• Increased happiness
  • Improved ability to make friends
  • Increased confidence
  • Improved English language skills
  • Increased peer time
  • Increased family activity time
  • Improved sense of belonging

The refugee program consists of three areas:

4-H Club Programs (2019-2020)

Traditional 4-H clubs based on project areas of interest 

Programs are run by staff or community volunteers. Club topics change each year, adapting to the youth needs and events, such as COVID-19.

USU Extension 4-H helps me:

  • Learn new skills 87% agreed 
  • Improve my public speaking skills 89% agreed
  • Work with a team 86% agreed 
  • Increase my confidence 71% agreed 
  • Improve my critical thinking skills 64% agreed 
  • Improve my quality of life 72% agreed
  • Improve my relationships with others 82% agreed 
  • Have adults in my life who care about me 75% agreed 
  • Lead a healthier life 73% agreed 

Programs are run by staff or community volunteers. Club topics change each year, adapting to the youth needs and events, such as COVID-19. 

Youth and leader with show goat

Youth Leadership Series

A 10-week course to help build leadership skills

New American teens can apply to be part of this leadership cohort to improve their developing leadership skills. The program focuses on personal, organizational, and community leadership.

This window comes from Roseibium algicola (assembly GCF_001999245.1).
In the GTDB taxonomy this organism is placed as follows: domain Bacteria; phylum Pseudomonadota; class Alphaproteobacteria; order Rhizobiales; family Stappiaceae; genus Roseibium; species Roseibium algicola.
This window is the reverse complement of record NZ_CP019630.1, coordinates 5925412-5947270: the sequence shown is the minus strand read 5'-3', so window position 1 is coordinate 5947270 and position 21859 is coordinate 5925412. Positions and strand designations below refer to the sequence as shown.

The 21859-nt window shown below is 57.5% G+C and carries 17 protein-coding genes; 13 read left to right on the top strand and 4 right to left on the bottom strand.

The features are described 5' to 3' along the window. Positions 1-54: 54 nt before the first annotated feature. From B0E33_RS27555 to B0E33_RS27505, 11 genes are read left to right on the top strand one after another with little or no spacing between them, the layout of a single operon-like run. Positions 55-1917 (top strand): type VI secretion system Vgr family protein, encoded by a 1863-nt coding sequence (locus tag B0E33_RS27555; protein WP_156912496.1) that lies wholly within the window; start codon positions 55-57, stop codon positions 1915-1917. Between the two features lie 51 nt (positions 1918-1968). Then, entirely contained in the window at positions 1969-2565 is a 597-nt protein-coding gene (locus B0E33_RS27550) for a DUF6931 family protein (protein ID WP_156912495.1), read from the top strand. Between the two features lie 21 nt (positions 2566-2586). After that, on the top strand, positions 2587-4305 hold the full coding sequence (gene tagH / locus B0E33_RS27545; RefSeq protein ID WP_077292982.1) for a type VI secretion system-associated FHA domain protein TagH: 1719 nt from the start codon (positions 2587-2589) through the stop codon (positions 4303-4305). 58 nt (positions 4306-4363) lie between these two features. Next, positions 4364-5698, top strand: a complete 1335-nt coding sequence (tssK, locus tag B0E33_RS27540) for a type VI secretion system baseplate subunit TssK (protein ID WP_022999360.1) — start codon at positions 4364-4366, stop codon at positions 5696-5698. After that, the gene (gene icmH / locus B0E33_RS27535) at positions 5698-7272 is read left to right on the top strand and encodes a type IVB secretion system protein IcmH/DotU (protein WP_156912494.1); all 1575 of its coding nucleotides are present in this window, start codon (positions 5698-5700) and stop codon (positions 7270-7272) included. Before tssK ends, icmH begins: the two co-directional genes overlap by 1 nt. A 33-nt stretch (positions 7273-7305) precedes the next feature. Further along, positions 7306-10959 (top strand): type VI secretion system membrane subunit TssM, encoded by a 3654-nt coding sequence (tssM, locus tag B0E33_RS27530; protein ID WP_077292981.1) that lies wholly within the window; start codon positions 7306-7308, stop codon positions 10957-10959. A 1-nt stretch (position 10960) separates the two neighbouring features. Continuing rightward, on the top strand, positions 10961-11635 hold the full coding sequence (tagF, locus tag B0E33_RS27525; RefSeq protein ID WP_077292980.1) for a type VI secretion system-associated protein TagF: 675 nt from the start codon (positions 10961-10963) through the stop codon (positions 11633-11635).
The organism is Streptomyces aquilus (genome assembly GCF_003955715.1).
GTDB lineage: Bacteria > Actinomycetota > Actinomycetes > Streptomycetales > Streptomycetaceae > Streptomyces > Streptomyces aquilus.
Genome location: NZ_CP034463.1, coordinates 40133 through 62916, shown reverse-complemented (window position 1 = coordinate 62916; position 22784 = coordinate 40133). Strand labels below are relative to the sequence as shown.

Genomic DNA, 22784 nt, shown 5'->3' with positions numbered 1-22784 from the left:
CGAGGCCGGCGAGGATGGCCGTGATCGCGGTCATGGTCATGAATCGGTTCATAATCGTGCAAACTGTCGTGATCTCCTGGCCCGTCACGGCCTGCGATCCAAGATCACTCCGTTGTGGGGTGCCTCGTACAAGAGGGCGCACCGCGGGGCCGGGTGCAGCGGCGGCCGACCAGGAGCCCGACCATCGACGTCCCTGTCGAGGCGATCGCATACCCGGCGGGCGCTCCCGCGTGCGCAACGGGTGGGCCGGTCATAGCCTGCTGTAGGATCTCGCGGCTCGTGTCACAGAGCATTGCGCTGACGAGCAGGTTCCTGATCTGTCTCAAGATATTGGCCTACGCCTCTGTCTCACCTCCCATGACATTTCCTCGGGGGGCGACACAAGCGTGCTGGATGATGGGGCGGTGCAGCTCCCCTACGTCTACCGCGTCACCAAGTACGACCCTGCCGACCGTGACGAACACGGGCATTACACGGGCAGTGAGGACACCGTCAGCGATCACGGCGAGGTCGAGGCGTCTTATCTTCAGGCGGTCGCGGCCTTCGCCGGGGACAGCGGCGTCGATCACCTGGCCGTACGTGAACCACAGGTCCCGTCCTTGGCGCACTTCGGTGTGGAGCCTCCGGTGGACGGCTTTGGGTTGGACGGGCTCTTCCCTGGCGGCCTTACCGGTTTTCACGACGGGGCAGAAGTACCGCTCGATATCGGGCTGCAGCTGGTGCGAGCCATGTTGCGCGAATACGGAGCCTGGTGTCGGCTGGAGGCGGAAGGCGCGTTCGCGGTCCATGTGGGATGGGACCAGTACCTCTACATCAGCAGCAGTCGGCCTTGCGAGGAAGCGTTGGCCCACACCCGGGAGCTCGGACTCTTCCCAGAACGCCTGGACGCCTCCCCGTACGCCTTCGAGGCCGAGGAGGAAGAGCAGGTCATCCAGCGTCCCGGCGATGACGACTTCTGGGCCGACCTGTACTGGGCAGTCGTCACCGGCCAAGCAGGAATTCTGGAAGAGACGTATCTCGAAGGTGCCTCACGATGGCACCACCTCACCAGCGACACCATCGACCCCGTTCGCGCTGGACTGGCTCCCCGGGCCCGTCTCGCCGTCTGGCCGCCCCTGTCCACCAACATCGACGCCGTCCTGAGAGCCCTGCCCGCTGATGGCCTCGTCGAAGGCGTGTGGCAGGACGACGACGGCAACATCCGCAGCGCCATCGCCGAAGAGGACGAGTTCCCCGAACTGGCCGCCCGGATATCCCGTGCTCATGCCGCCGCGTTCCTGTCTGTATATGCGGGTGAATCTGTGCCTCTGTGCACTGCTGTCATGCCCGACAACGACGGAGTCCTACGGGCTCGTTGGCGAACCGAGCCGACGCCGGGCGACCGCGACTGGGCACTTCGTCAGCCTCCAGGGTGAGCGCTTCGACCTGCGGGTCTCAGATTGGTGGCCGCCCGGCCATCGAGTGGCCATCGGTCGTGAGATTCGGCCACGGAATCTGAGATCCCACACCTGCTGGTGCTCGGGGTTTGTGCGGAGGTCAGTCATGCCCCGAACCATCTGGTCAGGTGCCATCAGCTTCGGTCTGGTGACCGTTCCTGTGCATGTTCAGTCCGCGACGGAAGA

Guest speakers from the refugee community and partnering agencies present to the youth each week. Youth learn through attending interactive workshops, building teamwork at a ropes course, and  touring the state capitol with visits from political officers.

Highlights of significant things youth reported learning:

  • Inclusiveness
  • How to be brave enough to share opinions
  • To love others from different cultures and backgrounds
  • How to work together
  • Everyone is equal, no matter where you came from
  • Public speaking
  • Trust
  • Not to judge others when you don’t know their story
  • Respect
Youth volunteering in garden

Refugee Internship Program

Career development experiences for refugees from 16 to 19 years old, funded by DWS and in partnership with community businesses. 

In 2019, the Department of Workforce Services (DWS) approached 4-H to develop and expand a program they started that provides training and experiences to develop career skills and enhance options for future employment. From basic resume writing to opening their first bank account, youth accepted into this program were mentored by 4-H staff and community partners. Sixty-six youth applied for the 4-H New American Program for the 2020 summer internships, but due to COVID-19 restrictions and available partnering community businesses, the program could only accept 29 youth. The program provided 200 hours of internship opportunities in partnership with Wheeler Farm, afterschool programs, and city and county departments. Youth participated in weekly workshops and learned new concepts to help improve life skills, self-confidence, communication, financial goals, and sense of purpose. 

4-H robotics team

Adult Volunteer Training

Adults in classroom

More than 3,000 adults have attended state volunteer training.

Post survey results showed:

  • 99% learned something new
  • 98% would recommend the forum to others
  • 95% had increased knowledge